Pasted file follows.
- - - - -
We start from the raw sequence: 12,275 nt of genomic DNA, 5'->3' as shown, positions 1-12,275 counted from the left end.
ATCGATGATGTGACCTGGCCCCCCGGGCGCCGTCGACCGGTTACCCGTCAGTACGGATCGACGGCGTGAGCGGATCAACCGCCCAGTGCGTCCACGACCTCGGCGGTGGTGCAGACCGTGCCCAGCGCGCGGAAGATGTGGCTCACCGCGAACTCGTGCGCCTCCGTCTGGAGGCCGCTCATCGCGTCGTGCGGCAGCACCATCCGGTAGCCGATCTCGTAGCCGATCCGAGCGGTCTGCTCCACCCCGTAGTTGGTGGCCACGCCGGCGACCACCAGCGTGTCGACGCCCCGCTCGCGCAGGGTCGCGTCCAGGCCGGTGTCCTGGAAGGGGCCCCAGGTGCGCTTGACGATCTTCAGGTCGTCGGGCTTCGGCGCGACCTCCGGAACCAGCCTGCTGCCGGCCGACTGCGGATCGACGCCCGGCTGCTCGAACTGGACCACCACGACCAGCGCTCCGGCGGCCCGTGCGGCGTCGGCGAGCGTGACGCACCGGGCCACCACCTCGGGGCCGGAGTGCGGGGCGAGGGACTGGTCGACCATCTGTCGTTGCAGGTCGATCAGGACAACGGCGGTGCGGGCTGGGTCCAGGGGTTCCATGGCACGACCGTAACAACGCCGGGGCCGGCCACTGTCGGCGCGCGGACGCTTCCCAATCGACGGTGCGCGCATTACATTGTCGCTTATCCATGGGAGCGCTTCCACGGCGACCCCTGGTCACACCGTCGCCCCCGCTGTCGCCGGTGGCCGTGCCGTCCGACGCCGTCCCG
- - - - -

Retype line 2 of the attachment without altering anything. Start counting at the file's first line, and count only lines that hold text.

ATCGATGATGTGACCTGGCCCCCCGGGCGCCGTCGACCGGTTACCCGTCAGTACGGATCGACGGCGTGAGCGGATCAACCGCCCAGTGCGTCCACGACCTCGGCGGTGGTGCAGACCGTGCCCAGCGCGCGGAAGATGTGGCTCACCGCGAACTCGTGCGCCTCCGTCTGGAGGCCGCTCATCGCGTCGTGCGGCAGCACCATCCGGTAGCCGATCTCGTAGCCGATCCGAGCGGTCTGCTCCACCCCGTAGTTGGTGGCCACGCCGGCGACCACCAGCGTGTCGACGCCCCGCTCGCGCAGGGTCGCGTCCAGGCCGGTGTCCTGGAAGGGGCCCCAGGTGCGCTTGACGATCTTCAGGTCGTCGGGCTTCGGCGCGACCTCCGGAACCAGCCTGCTGCCGGCCGACTGCGGATCGACGCCCGGCTGCTCGAACTGGACCACCACGACCAGCGCTCCGGCGGCCCGTGCGGCGTCGGCGAGCGTGACGCACCGGGCCACCACCTCGGGGCCGGAGTGCGGGGCGAGGGACTGGTCGACCATCTGTCGTTGCAGGTCGATCAGGACAACGGCGGTGCGGGCTGGGTCCAGGGGTTCCATGGCACGACCGTAACAACGCCGGGGCCGGCCACTGTCGGCGCGCGGACGCTTCCCAATCGACGGTGCGCGCATTACATTGTCGCTTATCCATGGGAGCGCTTCCACGGCGACCCCTGGTCACACCGTCGCCCCCGCTGTCGCCGGTGGCCGTGCCGTCCGACGCCGTCCCG